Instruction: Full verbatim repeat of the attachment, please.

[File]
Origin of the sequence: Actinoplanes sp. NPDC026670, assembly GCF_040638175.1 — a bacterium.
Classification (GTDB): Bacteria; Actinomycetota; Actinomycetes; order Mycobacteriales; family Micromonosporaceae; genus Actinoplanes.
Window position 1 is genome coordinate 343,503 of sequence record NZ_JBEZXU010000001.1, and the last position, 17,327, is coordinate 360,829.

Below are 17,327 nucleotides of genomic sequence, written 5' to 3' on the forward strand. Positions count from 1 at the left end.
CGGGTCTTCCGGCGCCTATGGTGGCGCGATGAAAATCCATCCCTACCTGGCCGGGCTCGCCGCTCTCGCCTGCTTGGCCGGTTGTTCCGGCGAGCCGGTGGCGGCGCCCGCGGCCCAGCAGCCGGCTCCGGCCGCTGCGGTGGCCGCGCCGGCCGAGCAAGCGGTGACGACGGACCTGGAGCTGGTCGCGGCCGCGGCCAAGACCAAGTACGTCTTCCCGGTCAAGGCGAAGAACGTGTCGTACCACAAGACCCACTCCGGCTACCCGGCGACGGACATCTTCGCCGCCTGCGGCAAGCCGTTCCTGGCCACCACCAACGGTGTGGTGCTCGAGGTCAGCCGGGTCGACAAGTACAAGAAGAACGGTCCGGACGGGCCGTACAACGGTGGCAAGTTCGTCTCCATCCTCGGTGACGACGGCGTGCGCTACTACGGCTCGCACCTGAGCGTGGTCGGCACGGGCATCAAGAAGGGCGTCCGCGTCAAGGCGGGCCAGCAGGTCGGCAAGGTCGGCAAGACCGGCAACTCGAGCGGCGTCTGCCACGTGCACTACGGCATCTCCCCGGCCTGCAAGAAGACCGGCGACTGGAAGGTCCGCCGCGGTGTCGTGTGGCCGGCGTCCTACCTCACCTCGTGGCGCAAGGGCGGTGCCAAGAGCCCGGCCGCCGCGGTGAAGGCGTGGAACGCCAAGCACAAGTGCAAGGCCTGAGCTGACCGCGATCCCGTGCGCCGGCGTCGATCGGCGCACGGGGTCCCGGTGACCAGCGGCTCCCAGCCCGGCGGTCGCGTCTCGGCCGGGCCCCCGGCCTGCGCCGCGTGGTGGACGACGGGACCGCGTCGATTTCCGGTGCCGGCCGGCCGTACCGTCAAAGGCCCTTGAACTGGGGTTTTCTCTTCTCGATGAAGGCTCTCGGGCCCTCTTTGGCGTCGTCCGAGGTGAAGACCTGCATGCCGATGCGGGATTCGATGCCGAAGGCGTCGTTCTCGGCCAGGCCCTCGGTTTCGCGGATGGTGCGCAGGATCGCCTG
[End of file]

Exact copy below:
Origin of the sequence: Actinoplanes sp. NPDC026670, assembly GCF_040638175.1 — a bacterium.
Classification (GTDB): Bacteria; Actinomycetota; Actinomycetes; order Mycobacteriales; family Micromonosporaceae; genus Actinoplanes.
Window position 1 is genome coordinate 343,503 of sequence record NZ_JBEZXU010000001.1, and the last position, 17,327, is coordinate 360,829.

Below are 17,327 nucleotides of genomic sequence, written 5' to 3' on the forward strand. Positions count from 1 at the left end.
CGGGTCTTCCGGCGCCTATGGTGGCGCGATGAAAATCCATCCCTACCTGGCCGGGCTCGCCGCTCTCGCCTGCTTGGCCGGTTGTTCCGGCGAGCCGGTGGCGGCGCCCGCGGCCCAGCAGCCGGCTCCGGCCGCTGCGGTGGCCGCGCCGGCCGAGCAAGCGGTGACGACGGACCTGGAGCTGGTCGCGGCCGCGGCCAAGACCAAGTACGTCTTCCCGGTCAAGGCGAAGAACGTGTCGTACCACAAGACCCACTCCGGCTACCCGGCGACGGACATCTTCGCCGCCTGCGGCAAGCCGTTCCTGGCCACCACCAACGGTGTGGTGCTCGAGGTCAGCCGGGTCGACAAGTACAAGAAGAACGGTCCGGACGGGCCGTACAACGGTGGCAAGTTCGTCTCCATCCTCGGTGACGACGGCGTGCGCTACTACGGCTCGCACCTGAGCGTGGTCGGCACGGGCATCAAGAAGGGCGTCCGCGTCAAGGCGGGCCAGCAGGTCGGCAAGGTCGGCAAGACCGGCAACTCGAGCGGCGTCTGCCACGTGCACTACGGCATCTCCCCGGCCTGCAAGAAGACCGGCGACTGGAAGGTCCGCCGCGGTGTCGTGTGGCCGGCGTCCTACCTCACCTCGTGGCGCAAGGGCGGTGCCAAGAGCCCGGCCGCCGCGGTGAAGGCGTGGAACGCCAAGCACAAGTGCAAGGCCTGAGCTGACCGCGATCCCGTGCGCCGGCGTCGATCGGCGCACGGGGTCCCGGTGACCAGCGGCTCCCAGCCCGGCGGTCGCGTCTCGGCCGGGCCCCCGGCCTGCGCCGCGTGGTGGACGACGGGACCGCGTCGATTTCCGGTGCCGGCCGGCCGTACCGTCAAAGGCCCTTGAACTGGGGTTTTCTCTTCTCGATGAAGGCTCTCGGGCCCTCTTTGGCGTCGTCCGAGGTGAAGACCTGCATGCCGATGCGGGATTCGATGCCGAAGGCGTCGTTCTCGGCCAGGCCCTCGGTTTCGCGGATGGTGCGCAGGATCGCCTG